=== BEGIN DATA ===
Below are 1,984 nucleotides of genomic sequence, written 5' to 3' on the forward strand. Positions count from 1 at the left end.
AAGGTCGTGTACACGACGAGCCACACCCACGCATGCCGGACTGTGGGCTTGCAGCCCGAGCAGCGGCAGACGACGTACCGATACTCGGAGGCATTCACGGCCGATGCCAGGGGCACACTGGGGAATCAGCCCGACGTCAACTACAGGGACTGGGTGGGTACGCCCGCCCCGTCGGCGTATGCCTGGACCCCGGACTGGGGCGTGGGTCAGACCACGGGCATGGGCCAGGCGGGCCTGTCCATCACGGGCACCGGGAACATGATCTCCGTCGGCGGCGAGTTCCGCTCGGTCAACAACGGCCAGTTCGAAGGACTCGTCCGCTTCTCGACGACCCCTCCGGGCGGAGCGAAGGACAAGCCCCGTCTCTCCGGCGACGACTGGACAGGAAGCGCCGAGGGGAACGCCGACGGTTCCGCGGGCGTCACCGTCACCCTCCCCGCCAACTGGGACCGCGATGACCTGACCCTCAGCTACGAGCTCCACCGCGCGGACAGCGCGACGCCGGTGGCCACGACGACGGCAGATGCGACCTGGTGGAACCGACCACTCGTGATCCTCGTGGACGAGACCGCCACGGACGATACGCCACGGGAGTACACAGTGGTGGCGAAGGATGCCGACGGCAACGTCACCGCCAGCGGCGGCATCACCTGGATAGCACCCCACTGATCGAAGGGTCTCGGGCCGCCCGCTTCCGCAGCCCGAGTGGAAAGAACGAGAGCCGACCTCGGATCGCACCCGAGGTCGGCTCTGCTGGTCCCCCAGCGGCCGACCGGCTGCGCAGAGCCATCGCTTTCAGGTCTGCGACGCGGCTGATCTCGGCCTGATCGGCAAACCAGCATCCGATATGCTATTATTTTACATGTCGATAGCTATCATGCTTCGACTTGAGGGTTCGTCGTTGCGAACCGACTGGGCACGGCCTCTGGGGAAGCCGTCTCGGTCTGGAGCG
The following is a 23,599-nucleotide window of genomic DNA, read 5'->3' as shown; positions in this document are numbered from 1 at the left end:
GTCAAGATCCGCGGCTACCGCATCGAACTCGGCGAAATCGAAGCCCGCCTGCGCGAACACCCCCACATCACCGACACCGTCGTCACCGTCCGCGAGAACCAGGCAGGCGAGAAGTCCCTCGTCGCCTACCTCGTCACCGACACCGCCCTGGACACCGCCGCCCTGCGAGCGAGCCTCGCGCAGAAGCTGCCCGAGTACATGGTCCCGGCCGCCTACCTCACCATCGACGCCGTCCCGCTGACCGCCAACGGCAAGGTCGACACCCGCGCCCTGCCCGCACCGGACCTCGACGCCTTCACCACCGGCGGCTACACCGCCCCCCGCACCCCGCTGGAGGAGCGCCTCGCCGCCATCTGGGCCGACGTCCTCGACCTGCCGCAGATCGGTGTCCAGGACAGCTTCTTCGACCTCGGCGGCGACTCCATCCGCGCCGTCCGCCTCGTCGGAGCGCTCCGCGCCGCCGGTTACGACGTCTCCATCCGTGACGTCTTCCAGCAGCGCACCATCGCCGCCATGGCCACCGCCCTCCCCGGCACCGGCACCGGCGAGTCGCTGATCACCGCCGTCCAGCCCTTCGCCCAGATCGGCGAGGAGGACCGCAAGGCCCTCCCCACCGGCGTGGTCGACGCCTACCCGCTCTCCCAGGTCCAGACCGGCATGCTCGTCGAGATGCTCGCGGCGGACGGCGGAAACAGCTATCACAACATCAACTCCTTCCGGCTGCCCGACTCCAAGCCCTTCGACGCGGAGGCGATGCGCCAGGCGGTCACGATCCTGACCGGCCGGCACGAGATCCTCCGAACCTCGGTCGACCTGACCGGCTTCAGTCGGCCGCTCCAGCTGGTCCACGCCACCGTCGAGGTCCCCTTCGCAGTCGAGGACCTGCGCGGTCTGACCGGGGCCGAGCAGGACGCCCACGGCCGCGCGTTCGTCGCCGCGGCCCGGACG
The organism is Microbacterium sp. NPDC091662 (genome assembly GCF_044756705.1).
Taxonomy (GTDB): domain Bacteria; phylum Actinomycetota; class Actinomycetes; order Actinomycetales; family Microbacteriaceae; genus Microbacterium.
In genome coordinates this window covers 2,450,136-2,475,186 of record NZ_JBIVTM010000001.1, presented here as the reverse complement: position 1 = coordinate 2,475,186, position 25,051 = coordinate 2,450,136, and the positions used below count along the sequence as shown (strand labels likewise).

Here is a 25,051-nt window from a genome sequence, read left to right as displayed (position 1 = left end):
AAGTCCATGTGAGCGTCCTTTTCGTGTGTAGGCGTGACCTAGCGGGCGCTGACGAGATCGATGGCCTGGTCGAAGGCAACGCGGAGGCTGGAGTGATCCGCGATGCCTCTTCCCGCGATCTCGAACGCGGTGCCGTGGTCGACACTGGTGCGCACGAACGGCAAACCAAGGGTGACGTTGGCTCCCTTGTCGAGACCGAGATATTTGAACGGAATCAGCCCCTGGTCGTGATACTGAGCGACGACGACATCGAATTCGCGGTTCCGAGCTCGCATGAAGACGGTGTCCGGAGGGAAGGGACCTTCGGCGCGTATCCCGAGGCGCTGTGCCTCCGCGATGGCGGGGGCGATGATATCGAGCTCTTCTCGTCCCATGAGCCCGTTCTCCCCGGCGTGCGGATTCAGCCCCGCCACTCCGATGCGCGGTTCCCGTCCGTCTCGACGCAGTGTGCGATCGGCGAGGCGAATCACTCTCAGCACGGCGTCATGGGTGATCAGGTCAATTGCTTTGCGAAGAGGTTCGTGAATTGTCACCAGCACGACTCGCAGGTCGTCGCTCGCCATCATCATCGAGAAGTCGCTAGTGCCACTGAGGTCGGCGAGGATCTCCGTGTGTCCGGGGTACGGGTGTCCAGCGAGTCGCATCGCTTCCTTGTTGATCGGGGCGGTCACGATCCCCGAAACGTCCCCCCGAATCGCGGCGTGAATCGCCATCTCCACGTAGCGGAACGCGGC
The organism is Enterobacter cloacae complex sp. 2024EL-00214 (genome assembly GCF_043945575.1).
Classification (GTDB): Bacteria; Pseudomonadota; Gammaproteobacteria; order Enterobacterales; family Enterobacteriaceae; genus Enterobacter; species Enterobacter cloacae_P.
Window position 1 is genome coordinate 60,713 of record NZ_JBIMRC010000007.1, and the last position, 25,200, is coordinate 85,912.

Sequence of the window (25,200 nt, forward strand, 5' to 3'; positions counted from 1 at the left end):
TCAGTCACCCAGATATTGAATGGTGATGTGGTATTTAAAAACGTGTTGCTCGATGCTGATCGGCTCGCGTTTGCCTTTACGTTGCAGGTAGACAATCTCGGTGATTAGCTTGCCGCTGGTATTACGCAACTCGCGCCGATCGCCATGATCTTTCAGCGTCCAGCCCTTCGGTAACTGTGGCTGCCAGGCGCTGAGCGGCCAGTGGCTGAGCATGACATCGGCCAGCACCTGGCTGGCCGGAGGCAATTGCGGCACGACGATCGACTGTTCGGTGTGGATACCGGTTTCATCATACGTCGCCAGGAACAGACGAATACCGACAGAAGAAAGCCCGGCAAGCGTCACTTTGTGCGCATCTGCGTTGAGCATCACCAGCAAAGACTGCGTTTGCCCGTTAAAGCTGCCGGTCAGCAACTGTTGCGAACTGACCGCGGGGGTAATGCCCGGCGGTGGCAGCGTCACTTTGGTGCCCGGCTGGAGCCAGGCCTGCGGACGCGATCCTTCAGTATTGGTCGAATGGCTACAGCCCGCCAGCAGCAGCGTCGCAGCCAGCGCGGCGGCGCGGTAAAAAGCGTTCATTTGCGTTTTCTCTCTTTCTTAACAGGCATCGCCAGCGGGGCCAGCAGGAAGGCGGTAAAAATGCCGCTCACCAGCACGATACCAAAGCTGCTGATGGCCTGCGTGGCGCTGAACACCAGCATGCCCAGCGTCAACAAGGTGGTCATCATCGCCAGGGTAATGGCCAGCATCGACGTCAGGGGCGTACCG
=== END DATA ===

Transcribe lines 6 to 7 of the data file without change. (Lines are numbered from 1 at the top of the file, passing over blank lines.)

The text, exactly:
Taxonomy (GTDB): domain Bacteria; phylum Actinomycetota; class Actinomycetes; order Actinomycetales; family Microbacteriaceae; genus Microbacterium.
In genome coordinates this window covers 2,450,136-2,475,186 of record NZ_JBIVTM010000001.1, presented here as the reverse complement: position 1 = coordinate 2,475,186, position 25,051 = coordinate 2,450,136, and the positions used below count along the sequence as shown (strand labels likewise).